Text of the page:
Jewel Beetles (Buprestidae) are wood-boring Insects with distinctive bright, metallic elytra (wing-cases). They have been used to make traditional Beetle-wing jewelry in parts of Asia and are prized by insect collectors for their bright colouration, but despite this they are not considered to be threatened by man, in fact they are widely held to be serious economic pests, since some species are capable of killing large trees through their activity. Their colours are not caused by pigmentation, but rather by physical iridescence; the microscopic structure of the cuticle preferentially reflects light at specific frequencies; this creates bright, distinctive colours that serve as a warning to predators, the Beetles will swarm when threatened and can deliver a painful bite. This structural colouration allows the Beetles to be preserved in the fossil record with their pigments intact (rare with pigment-based colouration), with colours preserved in Beetles as old as the Jurassic.
In a paper published in the journal ZooKeys on 8 November 2012, Eduard Jendek of the Ottawa Plant Laboratory of the Canadian Food Inspection Agency and Maria Lourdes Chamorro of the Systematic Entomology Laboratory of the United States Department of Agriculture and the National Museum of Natural History, describe six new species of Jewel Beetle from Southeast Asia, discovered as part of a wider search for relatives of the Emerald Ash Borer, Agrilus planipennis, an Asian species that has proved to be a highly destructive invasive pest in North America.
The first new species is named Agrilus crepuscularis, from the Latin crepusculum, meaning twilight. It is a 10 mm, slender, wedge-shaped, purplish-green Beetle with large, protruding eyes. The species is described from a single male specimen discovered in the Endau Rompin State Park in Malaysia.
Agrilus crepuscularis in dorsal (top) and lateral (bottom) views. Jendek & Chamorro (2012).
The second new species is named Agrilus pseudolubopetri, meaning false-lubopetri, due to the male of the species' close resemblance to the males of the previously described Agrilus lubopetri. It is a 14-18 mm, slender, wedge-shaped, Beetle with large, non-protruding eyes. The males are greenish in colour, the females purple. The Beetles were found at a number of locations in Laos.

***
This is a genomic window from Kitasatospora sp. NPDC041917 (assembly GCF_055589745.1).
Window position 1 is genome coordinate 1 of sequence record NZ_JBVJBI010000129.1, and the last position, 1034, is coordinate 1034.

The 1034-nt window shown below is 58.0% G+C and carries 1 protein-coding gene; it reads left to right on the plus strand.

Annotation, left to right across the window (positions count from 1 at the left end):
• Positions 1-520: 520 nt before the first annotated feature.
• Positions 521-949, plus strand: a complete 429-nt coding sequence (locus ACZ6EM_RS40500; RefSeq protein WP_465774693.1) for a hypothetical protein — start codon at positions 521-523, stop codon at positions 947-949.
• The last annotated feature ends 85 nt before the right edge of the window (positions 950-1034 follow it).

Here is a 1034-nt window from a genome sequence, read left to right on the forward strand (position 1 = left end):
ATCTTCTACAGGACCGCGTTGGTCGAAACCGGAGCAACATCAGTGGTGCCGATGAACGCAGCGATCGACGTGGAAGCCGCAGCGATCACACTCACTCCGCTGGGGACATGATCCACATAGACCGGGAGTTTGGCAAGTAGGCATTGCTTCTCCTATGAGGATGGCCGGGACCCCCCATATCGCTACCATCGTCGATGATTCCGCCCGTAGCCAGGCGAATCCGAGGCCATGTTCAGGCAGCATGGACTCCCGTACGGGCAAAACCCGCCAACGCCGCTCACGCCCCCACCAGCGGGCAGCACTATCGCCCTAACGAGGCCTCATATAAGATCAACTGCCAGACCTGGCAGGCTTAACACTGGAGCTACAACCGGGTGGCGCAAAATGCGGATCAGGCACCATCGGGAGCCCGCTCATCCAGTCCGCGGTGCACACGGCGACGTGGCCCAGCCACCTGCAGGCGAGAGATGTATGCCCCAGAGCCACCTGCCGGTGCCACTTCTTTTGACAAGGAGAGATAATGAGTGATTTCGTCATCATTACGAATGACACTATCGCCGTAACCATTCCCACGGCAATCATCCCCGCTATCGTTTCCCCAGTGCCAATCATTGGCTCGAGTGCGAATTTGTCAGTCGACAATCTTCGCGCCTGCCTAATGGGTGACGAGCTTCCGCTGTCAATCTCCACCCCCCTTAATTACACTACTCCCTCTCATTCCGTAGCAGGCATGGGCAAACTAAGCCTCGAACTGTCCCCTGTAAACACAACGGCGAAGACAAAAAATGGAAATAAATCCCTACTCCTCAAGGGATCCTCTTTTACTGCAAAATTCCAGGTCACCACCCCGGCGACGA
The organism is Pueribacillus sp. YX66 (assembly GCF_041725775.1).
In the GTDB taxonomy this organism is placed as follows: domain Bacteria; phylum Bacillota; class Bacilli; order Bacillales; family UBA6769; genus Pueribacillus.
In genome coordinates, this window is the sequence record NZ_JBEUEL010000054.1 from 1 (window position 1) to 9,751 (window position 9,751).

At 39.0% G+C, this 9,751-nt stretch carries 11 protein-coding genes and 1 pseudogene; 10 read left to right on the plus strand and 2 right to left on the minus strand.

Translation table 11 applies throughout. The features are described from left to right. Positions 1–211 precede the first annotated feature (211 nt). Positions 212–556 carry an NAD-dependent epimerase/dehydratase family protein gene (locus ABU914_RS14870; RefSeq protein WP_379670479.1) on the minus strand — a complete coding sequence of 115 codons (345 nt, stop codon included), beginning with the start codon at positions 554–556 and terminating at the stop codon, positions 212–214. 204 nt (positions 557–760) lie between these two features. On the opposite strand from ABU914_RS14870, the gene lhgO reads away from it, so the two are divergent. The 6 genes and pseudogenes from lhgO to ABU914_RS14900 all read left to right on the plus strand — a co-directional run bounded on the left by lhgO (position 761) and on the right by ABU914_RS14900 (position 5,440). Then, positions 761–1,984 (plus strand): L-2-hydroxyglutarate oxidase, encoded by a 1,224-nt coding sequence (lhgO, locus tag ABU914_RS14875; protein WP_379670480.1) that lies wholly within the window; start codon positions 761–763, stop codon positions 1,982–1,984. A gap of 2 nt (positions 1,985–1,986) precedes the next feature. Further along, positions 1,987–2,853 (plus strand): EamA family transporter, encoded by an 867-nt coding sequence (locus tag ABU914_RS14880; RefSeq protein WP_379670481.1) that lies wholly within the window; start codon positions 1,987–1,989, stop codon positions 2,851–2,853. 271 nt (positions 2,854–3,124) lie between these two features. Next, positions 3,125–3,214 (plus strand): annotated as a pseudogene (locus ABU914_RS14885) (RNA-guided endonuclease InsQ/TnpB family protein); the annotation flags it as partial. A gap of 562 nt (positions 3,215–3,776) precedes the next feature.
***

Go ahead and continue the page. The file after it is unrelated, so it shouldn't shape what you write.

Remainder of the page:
Agrilus pseudolubopetri, male (top) and female (bottom). Jendek & Chamorro (2012).
The third new species described is named Agrilus sapphirinus, due to its distinctive sapphire colouration. It is a 10.5 mm, slender, wedge-shaped Beetle with large, protruding eyes. The species is named from a single female specimen found in Louang Namtha Province in northern Laos.
Agrilus sapphirinus, in dorsal (top) and lateral (bottom) views. Jendek & Chamorro (2012).
The fourth new species is named Agrilus seramensis, after Seram Island in Indonesia, where the species was found living. The species is described from seven specimens, all female. It is a 8-11.5 mm, slender, wedge-shaped, green-and-yellow Beetle with large, protruding eyes.
Agrilus seramensis, in dorsal (top) and lateral (bottom) views. Jendek & Chamorro (2012).
The fifth new species described is named Agrilus spineus, for the spines on the tips of its wing-cases. It is a 9 mm, robust, wedge-shaped green Beetle with large, protruding eyes, described from a single female specimen found in the Bako National Park in Sarawak State in Malaysian Borneo.
Agrilus spineus, in dorsal (top) and lateral (bottom) views. Jendek & Chamorro (2012).
The final new species described is named Agrilus tomentipennis, meaning 'wooly-hairs on the wingcase'. It is a 14.0-14.3 mm robust, wedge-shaped yellow-green Beetle with large, protruding eyes. The species is named from three female specimens found at different locations in Xieng Khouang Province in Laos.
Agrilus tomentipennis, in dorsal view. Jendek & Chamorro (2012).
See also A Rove Beetle from the Late Triassic of Virginia, A new species of Blister Beetle from southeast Iran, Two new species of Semiaquatic Rove Beetle from China, New species of Flat Bark Beetle (Cucujidae) from the Calabria Region of Italy and New Ommatid Beetles from the Mesozoic of China.
Follow Sciency Thoughts on Facebook.